My favorite medicinal herb is Stinging Nettle (Urtica dioica).* It has many uses for health and wellness, and loves to impart its versatility as a cooking recipe ingredient!
Here are the basics when getting to know Stinging Nettle:
- “The sting of the Nettle is but nothing compared to the pains that it heals” from Lelord Kordels’ “Natural Folk Remedies”
- Earliest uses of the plant were for cloth during the Bronze Age. Using the plant fibers was common again during WWI when the Germans were stretching their cotton supply.
- The leaves are so high in chlorophyll that the Brits used it to make green dye for WWII camo paint.
- It is believed that the plant was brought to the U.S. intentionally because of its medicinal importance.
- A member of the mint family – you can tell by its square stalk
- There are approximately 45 nettle species worldwide.
- Prefers shady areas and disturbed soil; a nitrogen-giver like alder & scotch broom. They thrive in areas with abundant rainfall.
- Dies back to dried stalk in late fall, then begins springing up in early spring.
- Flowers are at the very crown of the stalk & topmost leaf pair; they are very tiny white blooms.
- Planted amidst other herbs as a companion plant it stimulates plant growth and increases essential oils content.
- Small, hollow hairs , or ‘needles’, on the stems & underside of the leaves are filled with formic acid which causes the stinging action. The plant’s name comes from the Anglo-Saxon word for ‘needle’.
- Nettle’s own juice and that of mullein, will act as an antidote to a nettle sting.
- Stalks can be made into a very strong twine
Medicinal Qualities & Uses:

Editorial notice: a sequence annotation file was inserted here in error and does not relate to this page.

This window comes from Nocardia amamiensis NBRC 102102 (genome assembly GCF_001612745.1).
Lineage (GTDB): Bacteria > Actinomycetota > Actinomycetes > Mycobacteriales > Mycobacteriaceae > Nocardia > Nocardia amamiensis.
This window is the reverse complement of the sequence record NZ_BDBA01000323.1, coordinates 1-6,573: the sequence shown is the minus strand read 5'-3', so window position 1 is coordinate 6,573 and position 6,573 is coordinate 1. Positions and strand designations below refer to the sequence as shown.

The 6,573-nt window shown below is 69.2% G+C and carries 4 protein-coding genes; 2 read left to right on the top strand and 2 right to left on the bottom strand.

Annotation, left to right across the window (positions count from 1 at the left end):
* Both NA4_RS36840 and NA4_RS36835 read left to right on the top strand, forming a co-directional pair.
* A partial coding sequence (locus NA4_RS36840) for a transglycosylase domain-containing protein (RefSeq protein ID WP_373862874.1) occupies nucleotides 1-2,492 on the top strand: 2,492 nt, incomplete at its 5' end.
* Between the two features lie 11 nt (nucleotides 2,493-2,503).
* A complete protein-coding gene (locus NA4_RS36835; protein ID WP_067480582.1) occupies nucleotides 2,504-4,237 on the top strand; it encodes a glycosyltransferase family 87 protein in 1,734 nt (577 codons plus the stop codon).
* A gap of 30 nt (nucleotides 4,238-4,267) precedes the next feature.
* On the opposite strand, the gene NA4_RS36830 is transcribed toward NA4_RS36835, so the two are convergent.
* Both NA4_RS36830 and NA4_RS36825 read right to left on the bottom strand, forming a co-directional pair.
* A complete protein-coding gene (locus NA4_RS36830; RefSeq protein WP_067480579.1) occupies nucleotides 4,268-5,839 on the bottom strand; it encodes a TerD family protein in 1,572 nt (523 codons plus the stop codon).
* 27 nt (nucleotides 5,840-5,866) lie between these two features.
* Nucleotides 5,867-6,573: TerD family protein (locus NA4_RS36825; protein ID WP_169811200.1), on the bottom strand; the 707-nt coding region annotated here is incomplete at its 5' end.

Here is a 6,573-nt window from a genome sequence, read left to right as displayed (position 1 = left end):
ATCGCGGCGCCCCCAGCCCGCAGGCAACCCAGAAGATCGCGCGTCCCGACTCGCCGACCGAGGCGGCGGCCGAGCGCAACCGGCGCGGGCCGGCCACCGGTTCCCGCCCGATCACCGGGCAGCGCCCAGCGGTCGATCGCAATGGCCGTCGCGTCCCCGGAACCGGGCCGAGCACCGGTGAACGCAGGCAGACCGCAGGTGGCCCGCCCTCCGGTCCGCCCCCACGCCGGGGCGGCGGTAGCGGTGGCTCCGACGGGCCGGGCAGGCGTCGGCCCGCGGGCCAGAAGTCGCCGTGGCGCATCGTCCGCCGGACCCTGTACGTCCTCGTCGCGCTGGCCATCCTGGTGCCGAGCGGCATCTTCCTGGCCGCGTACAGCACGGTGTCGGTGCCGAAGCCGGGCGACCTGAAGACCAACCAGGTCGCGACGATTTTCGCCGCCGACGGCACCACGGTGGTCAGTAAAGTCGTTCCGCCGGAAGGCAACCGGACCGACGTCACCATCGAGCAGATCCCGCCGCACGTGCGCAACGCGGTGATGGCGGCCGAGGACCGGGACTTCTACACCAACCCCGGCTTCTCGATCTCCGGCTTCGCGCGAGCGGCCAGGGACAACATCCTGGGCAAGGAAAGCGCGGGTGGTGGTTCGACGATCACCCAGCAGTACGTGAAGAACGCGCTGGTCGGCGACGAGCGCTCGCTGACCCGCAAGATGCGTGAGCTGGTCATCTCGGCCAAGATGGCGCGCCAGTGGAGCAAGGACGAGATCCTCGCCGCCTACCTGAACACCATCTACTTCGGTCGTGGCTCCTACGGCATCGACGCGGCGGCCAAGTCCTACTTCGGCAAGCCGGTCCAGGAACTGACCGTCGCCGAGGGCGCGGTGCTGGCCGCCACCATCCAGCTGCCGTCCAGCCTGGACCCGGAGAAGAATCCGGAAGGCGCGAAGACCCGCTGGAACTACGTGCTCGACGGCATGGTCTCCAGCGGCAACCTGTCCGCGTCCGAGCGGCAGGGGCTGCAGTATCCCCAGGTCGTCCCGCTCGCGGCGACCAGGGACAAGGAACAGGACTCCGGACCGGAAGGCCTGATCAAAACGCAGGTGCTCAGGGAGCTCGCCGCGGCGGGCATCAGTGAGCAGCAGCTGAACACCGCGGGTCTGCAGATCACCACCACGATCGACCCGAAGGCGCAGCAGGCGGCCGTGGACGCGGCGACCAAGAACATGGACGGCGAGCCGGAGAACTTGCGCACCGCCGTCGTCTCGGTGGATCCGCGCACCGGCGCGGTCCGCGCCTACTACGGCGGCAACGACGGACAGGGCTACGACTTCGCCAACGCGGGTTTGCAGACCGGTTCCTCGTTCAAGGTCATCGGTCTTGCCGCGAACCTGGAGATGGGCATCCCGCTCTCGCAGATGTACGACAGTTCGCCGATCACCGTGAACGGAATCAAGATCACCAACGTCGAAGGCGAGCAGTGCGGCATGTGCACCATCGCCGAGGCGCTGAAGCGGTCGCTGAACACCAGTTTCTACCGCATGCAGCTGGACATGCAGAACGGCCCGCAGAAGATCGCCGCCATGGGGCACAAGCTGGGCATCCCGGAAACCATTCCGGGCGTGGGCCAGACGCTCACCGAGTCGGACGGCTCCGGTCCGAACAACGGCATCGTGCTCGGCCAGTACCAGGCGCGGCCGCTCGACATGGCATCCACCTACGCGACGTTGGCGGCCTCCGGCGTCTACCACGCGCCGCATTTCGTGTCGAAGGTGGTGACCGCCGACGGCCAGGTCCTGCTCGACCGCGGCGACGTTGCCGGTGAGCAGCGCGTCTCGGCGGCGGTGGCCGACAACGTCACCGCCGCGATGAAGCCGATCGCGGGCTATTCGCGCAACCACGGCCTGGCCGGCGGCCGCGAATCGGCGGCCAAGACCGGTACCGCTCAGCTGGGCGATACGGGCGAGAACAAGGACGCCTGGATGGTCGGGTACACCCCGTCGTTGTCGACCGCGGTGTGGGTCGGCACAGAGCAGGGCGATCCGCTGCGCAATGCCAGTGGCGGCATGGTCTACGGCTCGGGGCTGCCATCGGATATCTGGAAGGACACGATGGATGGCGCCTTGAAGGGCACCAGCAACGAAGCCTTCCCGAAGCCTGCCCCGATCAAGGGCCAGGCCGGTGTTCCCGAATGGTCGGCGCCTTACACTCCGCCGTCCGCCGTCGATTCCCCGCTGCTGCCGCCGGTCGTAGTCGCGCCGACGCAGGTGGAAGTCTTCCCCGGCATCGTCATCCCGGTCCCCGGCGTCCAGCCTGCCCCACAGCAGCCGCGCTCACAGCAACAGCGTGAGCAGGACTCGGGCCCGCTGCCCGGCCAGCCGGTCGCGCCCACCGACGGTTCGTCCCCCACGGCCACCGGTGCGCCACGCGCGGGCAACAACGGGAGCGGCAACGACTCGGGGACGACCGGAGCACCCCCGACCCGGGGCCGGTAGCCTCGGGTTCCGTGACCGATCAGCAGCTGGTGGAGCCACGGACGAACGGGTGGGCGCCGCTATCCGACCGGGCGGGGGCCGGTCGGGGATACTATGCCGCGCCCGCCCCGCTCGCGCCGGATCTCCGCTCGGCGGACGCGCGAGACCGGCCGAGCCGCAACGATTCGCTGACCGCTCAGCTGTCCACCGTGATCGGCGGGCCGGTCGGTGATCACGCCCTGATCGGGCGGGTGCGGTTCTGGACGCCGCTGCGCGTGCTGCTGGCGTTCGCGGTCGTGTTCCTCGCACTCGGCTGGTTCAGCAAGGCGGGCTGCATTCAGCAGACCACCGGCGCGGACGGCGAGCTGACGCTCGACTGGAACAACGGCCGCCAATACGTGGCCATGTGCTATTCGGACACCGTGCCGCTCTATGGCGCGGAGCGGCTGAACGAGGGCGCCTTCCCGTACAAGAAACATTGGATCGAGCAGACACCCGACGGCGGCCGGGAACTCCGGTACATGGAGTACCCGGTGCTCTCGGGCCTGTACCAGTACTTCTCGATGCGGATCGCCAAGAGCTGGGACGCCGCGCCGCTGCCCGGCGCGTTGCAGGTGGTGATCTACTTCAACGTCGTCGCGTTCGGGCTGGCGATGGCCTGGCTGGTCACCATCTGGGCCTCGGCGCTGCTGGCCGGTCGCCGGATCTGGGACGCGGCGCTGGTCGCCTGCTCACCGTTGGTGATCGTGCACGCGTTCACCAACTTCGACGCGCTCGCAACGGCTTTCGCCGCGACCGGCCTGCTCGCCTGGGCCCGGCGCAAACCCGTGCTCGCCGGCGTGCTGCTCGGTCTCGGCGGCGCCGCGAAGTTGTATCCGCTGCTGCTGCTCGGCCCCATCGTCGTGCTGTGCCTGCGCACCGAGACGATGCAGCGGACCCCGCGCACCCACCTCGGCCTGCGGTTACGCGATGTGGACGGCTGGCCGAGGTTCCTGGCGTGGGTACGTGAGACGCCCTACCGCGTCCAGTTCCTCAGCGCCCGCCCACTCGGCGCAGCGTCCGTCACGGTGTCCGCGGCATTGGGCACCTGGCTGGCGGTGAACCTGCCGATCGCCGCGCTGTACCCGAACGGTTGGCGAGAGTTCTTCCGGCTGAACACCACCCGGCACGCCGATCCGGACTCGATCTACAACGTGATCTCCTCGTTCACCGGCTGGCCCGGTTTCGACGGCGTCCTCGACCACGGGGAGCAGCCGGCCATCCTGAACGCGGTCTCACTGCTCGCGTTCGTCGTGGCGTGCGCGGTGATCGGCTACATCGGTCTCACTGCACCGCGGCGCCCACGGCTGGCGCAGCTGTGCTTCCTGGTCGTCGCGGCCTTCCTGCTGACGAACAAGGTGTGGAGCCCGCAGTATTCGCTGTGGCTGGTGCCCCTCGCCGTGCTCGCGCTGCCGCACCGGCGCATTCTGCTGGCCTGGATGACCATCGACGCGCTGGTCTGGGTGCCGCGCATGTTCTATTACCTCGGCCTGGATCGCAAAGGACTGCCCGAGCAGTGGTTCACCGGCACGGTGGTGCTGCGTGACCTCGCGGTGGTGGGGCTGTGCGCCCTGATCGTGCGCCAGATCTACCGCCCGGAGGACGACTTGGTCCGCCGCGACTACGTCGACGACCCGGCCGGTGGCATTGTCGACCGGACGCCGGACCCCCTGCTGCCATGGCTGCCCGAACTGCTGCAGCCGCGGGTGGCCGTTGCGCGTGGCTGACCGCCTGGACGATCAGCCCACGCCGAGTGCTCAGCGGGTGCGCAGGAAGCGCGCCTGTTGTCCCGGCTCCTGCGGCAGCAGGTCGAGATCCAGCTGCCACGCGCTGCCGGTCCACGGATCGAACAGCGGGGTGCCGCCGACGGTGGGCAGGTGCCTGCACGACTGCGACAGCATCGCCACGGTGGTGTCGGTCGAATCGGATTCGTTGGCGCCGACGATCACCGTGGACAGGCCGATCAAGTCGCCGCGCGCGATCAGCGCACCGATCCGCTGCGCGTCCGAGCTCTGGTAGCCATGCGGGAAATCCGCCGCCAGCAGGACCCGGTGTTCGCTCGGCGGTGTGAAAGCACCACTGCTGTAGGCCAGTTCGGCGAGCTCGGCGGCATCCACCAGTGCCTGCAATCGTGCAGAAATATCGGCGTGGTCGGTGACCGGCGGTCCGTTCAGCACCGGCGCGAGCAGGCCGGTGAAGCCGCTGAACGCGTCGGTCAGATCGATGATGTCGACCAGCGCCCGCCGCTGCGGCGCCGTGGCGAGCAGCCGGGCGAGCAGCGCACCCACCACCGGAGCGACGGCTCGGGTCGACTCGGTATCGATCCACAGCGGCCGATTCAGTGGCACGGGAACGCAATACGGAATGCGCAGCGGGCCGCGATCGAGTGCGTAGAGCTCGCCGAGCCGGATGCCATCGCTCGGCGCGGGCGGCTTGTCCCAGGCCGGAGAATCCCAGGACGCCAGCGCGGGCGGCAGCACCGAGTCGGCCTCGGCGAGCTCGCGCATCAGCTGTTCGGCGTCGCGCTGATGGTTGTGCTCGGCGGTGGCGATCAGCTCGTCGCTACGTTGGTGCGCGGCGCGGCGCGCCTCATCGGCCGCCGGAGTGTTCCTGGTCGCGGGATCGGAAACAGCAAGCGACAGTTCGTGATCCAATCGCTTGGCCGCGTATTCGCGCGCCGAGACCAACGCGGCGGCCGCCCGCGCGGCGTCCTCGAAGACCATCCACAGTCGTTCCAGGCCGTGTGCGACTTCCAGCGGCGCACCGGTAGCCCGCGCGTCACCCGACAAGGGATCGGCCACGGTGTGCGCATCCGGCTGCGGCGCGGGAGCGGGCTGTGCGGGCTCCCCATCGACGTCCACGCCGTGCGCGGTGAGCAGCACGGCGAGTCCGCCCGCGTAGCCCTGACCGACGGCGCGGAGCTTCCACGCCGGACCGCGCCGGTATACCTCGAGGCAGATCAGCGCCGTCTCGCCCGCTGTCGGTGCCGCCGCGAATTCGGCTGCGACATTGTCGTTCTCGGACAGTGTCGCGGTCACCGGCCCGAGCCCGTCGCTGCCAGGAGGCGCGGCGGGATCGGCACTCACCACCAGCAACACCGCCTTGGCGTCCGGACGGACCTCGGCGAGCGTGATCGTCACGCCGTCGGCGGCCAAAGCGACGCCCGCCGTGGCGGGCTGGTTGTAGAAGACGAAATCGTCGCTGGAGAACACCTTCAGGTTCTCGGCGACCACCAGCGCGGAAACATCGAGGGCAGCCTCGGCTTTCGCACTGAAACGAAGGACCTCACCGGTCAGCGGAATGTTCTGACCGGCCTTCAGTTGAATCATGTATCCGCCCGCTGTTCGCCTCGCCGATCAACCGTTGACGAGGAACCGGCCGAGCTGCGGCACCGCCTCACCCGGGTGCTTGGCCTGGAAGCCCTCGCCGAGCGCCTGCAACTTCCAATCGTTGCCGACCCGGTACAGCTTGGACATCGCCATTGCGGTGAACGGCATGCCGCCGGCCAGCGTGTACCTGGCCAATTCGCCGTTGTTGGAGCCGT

- The medicinal value lies primarily in the leaves; roots are used but less frequently.
- A fabulous spring tonic for entire system, especially the liver & kidneys. Seventeenth-century herbalist Nicholas Culpepper wrote that eating nettles “consumes the phlegmatic superfluities which winter has left behind.”
- Blood purifier & builder. Also staunches blood flow, i.e. a nosebleed and internal bleeding.
- Rich in: iron, silicon, potassium, phosphorous, protein, calcium & alkaloids which neutralize uric acid therefore making it a great aid for rheumatism. Also contains potent levels of Vits A, C & D.
- High in histamine content which accounts for its great help w/ allergy symptoms
- Nerve tonic: very helpful when kicking tobacco addiction.
- Alopecia (hair loss)
- Oily skin & hair
- Prostate problems (root of the plant is used)
- Itchy skin due to insect bites
- Rids the body of worms
- Stops diarrhea
- Stinging action is destroyed by breaking the hairs, ie. in a blender or food processor and when heated (i.e. cooked)
- Use like spinach in soups, sautés, stir-fries or casseroles.
- Infuse leaves in boiling water for 10 minutes and drink as a tea. It also blends well with other herbs as it does in Breathe Better Tea.
- Make pesto!
No matter how you use this wonderful plant, you will be blessed by at least one of its gifts.
*SAFETY: The freeze-dried form is contraindicated for pregnancy.
Feature image by Heather Michet; photo of Stinging Nettle Hairs by PhotoBucket